Tesla to recall nearly 363,000 cars over self-driving software flaw

US regulator says technology ‘may allow the vehicle to act unsafe’ at crossroads

Tesla is recalling nearly 363,000 of its electric cars because flaws in a version of its full self-driving software could cause crashes, according to a US over regulator.

The recall covers certain Model S and Model X vehicles manufactured between 2016 and 2023, as well as Model Ys made since 2020.

Tesla sold 1.3 million vehicles worldwide last year. The recall applies to every vehicle with the beta version of full-self driving software, according to a filing on Thursday by the US National Highway Traffic Safety Administration. Tesla charges customers an additional $15,000 (€14,054) for the software.

The safety agency’s request for a recall presents a new challenge for Tesla chief executive Elon Musk, who has repeatedly said the beta software version is nearly ready for full release.


It comes as Tesla confronts slowing growth in new-car deliveries, cutting prices as demand no longer vastly outpaces production.

The carmaker’s Autopilot software, a simpler driver assistance technology than the full self-driving software, has been under investigation by the US safety regulator since 2021.

Autopilot was turned on in 11 instances where a Tesla drove into a road crash scene, causing a total of 17 injuries and one death. The head of the programme left last year, and earlier on Thursday a US labour watchdog received a complaint that several employees who worked on Autopilot were fired in retaliation for trying to form a union.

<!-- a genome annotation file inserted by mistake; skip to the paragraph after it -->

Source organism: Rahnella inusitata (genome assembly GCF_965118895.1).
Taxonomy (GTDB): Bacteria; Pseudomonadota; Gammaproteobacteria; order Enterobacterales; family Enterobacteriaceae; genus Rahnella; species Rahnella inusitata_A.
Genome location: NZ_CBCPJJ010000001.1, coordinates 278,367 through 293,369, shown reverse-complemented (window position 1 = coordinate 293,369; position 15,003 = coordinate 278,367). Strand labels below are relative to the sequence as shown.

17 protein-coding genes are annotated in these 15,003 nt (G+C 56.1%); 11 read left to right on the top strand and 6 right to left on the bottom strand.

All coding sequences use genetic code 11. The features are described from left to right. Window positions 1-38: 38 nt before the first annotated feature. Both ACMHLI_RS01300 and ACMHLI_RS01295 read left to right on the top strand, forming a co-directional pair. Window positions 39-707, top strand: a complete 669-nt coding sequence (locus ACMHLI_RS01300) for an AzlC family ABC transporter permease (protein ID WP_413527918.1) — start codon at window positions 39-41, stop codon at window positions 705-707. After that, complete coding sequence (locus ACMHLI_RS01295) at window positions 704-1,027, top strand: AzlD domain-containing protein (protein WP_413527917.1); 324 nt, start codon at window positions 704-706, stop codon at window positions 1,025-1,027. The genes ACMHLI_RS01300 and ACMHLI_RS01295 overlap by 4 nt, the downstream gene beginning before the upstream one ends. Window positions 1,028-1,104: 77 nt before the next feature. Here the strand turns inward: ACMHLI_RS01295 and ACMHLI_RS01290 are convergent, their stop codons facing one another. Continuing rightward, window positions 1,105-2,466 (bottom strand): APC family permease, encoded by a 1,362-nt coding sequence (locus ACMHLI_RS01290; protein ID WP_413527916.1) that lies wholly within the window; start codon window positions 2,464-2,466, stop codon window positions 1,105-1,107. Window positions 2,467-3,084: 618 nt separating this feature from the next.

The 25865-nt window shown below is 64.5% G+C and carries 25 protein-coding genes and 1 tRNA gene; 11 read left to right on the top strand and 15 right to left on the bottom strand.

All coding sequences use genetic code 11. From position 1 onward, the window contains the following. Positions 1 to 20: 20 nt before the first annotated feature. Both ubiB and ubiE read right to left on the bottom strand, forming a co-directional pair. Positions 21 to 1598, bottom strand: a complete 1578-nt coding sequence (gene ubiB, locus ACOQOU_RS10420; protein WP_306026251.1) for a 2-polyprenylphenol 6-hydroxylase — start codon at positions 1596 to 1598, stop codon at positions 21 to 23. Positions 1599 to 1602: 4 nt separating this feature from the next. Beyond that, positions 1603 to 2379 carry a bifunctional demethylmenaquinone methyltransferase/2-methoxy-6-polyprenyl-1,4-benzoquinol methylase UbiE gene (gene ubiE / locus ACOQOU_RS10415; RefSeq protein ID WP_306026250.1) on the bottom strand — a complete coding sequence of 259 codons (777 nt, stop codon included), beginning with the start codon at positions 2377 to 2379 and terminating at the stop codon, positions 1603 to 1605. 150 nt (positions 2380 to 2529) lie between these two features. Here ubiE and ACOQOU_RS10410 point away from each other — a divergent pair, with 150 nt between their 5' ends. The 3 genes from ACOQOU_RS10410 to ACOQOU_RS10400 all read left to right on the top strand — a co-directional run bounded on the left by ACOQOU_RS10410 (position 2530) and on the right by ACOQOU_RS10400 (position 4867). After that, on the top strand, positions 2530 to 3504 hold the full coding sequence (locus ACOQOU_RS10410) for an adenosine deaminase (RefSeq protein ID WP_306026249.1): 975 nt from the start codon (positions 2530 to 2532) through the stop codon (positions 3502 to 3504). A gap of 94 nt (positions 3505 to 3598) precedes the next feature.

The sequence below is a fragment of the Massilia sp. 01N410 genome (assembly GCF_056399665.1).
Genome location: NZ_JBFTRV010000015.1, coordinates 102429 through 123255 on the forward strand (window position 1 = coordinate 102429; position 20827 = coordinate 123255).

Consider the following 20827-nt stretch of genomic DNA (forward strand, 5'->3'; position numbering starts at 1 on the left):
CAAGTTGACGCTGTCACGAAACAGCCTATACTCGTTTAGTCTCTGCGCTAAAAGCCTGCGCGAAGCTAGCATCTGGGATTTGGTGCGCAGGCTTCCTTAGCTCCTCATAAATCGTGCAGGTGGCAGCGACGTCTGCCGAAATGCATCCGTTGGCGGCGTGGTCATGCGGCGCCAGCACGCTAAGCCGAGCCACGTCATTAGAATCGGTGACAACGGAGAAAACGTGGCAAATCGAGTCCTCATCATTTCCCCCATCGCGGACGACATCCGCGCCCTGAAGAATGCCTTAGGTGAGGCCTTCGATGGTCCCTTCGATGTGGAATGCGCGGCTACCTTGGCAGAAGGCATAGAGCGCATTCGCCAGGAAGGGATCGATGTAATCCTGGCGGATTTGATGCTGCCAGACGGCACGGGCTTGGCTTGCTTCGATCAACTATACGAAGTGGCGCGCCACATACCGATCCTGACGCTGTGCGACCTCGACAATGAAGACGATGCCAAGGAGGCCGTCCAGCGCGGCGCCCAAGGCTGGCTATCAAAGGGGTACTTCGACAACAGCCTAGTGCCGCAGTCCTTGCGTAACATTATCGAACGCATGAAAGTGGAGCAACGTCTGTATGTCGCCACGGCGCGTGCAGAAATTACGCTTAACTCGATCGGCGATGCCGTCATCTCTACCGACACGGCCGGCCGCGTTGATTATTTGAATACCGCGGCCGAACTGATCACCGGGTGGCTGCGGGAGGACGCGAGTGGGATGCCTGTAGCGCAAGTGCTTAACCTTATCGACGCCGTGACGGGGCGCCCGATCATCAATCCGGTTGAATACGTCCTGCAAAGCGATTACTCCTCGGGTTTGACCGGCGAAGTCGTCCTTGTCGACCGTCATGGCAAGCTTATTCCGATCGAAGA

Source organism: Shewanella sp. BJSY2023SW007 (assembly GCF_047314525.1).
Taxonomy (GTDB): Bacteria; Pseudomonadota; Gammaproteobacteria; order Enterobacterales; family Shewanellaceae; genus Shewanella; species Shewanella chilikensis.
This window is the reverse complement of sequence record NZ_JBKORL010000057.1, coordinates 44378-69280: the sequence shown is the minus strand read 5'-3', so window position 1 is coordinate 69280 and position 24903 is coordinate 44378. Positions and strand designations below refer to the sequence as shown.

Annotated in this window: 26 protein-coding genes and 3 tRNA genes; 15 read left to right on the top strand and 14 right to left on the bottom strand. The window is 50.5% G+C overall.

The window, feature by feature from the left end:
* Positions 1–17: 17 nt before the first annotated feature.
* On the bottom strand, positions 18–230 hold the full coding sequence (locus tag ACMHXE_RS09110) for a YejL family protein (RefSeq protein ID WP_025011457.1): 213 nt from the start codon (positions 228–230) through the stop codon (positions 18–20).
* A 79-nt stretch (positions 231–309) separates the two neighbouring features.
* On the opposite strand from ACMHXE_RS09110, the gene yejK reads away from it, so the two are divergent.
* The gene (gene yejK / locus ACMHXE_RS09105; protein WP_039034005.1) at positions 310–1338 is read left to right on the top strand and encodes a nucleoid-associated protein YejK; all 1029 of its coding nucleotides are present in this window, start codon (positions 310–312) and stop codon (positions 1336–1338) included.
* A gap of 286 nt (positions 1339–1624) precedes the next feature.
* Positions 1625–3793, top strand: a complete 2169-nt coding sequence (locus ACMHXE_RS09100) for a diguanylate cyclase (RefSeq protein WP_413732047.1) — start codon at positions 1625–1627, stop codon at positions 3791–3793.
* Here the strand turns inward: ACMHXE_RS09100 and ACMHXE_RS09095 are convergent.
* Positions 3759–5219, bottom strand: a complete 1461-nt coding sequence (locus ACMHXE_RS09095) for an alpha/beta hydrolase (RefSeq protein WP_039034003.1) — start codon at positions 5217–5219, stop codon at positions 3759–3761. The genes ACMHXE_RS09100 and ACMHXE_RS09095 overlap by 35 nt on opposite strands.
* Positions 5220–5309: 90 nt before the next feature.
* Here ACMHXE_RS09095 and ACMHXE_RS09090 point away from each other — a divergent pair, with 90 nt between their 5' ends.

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The full self-driving software being recalled can functionally drive and change lanes, though the driver still needs to pay attention to the road and vehicle.

But the highway safety regulator said the software “may allow the vehicle to act unsafe around intersections”. The vehicles may travel straight through intersections from a turn lane, fail to stop at a stop sign or incautiously drive through a yellow light. They also may speed above posted limits, according to the agency.

Tesla did not agree with the safety regulator’s analysis, but “decided to administer a voluntary recall out of an abundance of caution”, according to the regulatory filing. Tesla has found 18 warranty claims between 2019 and 2022 that may be related to the problem.

Owners of the recalled cars must be notified by April 15th. Tesla plans to release a free, over-the-air software update to fix the problem. The update “will improve how FSD beta negotiates certain driving manoeuvres”, the filing said.

Mr Musk said on Twitter that the word “recall” was “anachronistic” and “flat wrong”, given that the problem can be addressed through a software update.

The billionaire said at a Financial Times event last year that Tesla was “actually quite close to achieving self-driving at a safety level that is better than human”.

Richard Blumenthal and Ed Markey, Democrats on the Senate transportation committee, applauded the recall.

“We have long warned that there are critical flaws with Tesla’s software, including the rolling stops feature, which puts the public at grave risk,” they said in a statement. “Tesla must finally stop overstating the real capabilities of its vehicles.” – Copyright The Financial Times Limited 2023